Modifying Our Skill Function
We’re not going to be able to use the same check for signal or look for Neon; I’m just gonna remove that. Because we’re looking for a specific item out of our list, we shouldn’t get as many of those false positives anyways. And then that also means we should never get this not found, I’m just going to remove that, which means I can actually remove all of this if match logic because with the way the intent file is, it’s not going to match if it didn’t find a match in the first place, so we’ll never get to here. Clean up our indentations.

Comparing Regex to Padatious Intents
So, before I continue on to testing this skill, I do want to point out the differences here between our regex file we were using previously, and the intent file we’re using now. So these look very similar, the main difference here is with our intent, program is an entity, not just some variable. So we’re specifically looking for these words that are in our entity file in order for that to match.

Testing Our Modified Skill So with that said, let’s do some quick testing. I have in this terminal here, you can see I’m just following our logs and looking for “launcher”, it’s the name of our skill, so anything that matches any of our log statements in the skill will get picked up here. Also anytime I say that word, it’ll notice. So I’m just going to type in something here. So far this is working exactly as it did before, but let me try something different. So, I just asked it to launch Libre office, and we never told it what that was. If you remember before when we had this, it still matched the skill and it said it didn’t know what LibreOffice is. But if you look at our logs it never called the skill, and that’s because it LibreOffice isn’t in the program entity file. So this kind of helps; you’re not going to get calls to skills that don’t belong as much this way, because it is looking for– before it even gets to the skill intent– it’s looking for all of the keywords it needs to execute.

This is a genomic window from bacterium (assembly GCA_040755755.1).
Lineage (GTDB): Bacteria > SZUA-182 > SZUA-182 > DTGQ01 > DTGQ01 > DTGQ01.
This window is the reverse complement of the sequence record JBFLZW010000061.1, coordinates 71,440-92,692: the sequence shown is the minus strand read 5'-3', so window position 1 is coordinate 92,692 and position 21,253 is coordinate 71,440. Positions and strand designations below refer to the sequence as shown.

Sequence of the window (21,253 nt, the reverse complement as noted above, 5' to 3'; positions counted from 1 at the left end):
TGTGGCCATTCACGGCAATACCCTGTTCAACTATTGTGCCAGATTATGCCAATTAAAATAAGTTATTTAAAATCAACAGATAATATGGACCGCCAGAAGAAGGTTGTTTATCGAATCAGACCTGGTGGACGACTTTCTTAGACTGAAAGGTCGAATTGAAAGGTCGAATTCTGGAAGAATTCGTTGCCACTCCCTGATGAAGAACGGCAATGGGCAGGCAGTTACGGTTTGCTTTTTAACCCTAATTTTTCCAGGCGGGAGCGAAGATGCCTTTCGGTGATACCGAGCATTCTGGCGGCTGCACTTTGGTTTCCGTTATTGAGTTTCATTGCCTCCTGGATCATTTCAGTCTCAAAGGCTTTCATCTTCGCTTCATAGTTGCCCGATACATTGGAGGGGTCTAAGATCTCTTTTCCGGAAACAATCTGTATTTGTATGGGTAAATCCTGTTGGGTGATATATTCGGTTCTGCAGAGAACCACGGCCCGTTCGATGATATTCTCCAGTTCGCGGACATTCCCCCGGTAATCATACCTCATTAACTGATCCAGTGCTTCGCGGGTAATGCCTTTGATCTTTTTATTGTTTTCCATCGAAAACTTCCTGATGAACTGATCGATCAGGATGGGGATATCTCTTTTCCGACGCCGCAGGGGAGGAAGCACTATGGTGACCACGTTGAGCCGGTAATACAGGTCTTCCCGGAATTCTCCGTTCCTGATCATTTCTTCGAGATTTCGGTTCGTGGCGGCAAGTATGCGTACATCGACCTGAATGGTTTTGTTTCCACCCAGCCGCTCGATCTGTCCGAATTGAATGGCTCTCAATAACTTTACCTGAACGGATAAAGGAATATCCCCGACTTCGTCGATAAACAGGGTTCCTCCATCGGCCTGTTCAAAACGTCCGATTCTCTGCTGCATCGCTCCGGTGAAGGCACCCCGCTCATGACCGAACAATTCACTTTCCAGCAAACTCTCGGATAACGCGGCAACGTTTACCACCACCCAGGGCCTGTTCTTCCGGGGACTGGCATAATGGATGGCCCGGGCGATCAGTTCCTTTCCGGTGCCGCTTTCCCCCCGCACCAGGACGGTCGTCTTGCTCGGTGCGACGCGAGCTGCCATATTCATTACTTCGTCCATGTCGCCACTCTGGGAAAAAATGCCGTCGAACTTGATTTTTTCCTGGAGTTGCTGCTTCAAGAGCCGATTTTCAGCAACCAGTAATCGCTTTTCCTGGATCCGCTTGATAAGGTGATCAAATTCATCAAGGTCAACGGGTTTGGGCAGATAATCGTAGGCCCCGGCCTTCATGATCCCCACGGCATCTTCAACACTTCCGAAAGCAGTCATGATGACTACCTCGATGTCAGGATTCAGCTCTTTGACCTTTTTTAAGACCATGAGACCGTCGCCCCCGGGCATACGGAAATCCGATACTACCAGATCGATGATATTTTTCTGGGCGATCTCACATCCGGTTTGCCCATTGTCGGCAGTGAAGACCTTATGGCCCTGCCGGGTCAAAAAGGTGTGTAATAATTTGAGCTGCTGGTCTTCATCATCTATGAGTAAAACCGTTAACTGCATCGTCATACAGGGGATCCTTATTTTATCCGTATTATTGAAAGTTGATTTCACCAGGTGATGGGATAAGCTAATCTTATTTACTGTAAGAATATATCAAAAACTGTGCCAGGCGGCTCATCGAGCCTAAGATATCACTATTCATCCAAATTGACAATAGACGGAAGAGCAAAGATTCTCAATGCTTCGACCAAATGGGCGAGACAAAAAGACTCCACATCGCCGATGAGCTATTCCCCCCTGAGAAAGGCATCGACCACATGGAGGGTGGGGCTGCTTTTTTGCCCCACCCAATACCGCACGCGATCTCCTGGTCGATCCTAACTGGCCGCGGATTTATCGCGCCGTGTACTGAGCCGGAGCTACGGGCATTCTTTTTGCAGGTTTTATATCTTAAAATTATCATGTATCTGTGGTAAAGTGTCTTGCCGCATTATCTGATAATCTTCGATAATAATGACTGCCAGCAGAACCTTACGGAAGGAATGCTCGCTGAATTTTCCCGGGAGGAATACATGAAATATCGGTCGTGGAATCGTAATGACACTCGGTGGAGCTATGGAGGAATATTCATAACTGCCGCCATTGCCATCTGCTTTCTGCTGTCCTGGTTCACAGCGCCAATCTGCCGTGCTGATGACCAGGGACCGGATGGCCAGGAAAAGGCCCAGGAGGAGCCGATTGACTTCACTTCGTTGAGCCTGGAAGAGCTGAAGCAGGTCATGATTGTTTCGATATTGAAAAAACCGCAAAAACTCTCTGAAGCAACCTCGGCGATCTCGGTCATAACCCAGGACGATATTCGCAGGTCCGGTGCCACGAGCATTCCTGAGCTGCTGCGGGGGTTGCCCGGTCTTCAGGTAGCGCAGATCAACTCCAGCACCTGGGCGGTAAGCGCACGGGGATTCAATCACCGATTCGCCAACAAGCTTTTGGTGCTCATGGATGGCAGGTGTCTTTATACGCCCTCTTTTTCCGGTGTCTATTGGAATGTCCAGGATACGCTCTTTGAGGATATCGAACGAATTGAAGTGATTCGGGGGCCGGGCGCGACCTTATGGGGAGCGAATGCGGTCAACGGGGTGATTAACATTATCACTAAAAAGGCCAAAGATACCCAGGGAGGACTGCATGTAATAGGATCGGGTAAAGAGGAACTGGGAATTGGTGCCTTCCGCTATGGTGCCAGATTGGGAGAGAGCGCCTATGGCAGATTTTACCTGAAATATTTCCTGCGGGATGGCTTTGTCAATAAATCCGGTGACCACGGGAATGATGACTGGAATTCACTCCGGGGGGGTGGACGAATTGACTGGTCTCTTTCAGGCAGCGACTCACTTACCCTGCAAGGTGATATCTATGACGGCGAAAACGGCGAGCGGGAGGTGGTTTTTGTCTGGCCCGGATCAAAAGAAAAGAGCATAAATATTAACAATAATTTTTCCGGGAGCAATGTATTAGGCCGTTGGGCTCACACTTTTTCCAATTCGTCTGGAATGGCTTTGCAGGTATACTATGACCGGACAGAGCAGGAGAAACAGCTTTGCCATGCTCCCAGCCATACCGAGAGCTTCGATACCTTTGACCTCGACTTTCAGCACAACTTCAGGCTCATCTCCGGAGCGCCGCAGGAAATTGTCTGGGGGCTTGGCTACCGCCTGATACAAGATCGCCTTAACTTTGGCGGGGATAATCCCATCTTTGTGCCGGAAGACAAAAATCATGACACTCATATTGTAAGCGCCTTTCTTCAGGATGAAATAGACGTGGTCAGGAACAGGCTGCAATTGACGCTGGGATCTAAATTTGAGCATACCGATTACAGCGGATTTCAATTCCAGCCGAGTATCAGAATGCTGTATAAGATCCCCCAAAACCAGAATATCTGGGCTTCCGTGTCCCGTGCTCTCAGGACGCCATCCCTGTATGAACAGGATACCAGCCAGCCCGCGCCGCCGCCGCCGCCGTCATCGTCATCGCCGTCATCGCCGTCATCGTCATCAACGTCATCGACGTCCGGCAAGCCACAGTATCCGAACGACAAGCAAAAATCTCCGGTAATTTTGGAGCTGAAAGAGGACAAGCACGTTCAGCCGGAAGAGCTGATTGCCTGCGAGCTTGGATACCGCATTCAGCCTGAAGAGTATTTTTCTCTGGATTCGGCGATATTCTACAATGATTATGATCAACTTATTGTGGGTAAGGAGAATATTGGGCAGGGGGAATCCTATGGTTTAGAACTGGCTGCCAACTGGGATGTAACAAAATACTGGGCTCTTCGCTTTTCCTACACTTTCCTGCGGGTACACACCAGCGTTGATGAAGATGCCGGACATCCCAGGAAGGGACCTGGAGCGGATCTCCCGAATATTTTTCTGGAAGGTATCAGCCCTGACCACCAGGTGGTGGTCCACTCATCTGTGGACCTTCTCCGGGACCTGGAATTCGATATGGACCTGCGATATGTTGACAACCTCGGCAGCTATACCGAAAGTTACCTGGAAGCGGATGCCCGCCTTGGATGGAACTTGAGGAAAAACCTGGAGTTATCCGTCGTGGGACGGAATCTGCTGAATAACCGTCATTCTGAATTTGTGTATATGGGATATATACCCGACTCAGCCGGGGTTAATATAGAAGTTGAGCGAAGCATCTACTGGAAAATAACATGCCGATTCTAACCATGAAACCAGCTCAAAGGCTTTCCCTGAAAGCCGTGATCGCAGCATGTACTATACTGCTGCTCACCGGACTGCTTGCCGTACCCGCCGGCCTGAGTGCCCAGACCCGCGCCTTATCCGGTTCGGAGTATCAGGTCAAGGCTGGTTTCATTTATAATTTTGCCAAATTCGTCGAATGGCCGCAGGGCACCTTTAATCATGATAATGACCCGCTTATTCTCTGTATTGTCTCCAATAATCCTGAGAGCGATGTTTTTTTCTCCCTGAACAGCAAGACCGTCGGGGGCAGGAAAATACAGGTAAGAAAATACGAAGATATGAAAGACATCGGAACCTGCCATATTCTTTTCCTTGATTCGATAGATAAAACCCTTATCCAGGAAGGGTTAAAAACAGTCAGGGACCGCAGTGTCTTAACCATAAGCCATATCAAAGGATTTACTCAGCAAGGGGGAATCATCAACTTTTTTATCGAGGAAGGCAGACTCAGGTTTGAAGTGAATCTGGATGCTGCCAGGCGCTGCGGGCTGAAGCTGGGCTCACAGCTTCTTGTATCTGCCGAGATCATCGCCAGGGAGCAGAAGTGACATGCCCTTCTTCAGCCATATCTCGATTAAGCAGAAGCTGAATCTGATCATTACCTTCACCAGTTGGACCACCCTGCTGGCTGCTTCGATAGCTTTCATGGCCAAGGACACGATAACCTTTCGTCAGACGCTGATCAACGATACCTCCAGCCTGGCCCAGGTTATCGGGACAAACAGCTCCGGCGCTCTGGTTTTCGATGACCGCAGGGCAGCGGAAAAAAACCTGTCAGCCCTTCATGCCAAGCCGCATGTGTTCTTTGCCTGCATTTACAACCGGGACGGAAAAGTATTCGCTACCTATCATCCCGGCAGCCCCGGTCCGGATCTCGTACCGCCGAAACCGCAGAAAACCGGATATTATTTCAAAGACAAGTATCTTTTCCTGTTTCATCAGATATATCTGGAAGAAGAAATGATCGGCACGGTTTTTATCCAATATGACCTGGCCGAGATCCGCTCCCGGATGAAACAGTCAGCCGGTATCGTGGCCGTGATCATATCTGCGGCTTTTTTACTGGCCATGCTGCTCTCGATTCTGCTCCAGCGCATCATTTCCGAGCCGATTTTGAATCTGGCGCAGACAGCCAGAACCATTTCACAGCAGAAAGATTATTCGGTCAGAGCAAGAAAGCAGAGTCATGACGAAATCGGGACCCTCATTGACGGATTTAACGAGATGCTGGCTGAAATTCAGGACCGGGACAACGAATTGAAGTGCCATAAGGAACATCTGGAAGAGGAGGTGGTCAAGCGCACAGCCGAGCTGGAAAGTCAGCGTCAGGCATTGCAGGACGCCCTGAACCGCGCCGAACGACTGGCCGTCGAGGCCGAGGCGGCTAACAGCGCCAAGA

Comments on Adapt vs. Padatious I just have a couple of extra comments to make here about using Padatious. Generally, Adapt intents are going to be tried before Padatious, and if we look here in our intent service file. This is in mycroft/skills and then inside of handle_utterance. This is where it handles the intent, and we’ll see next I have a comment here that says exactly what I’m trying to say. It’s going to send the message to adapt unless Padatious is really sure that it should be handling it, and this confidence level is set at 0.8. If you have issues with skills that rren’t matching to Padatious, you can try decreasing this. Or if skills are matching that shouldn’t, you can increase it, but it’s recommended to leave this the same and modify your intent files if it becomes an issue. Thanks for watching this Neon AI tutorial. Be sure to head over to [now] for more information, including a written transcript of this tutorial and any code snippets we may have used. See you next time.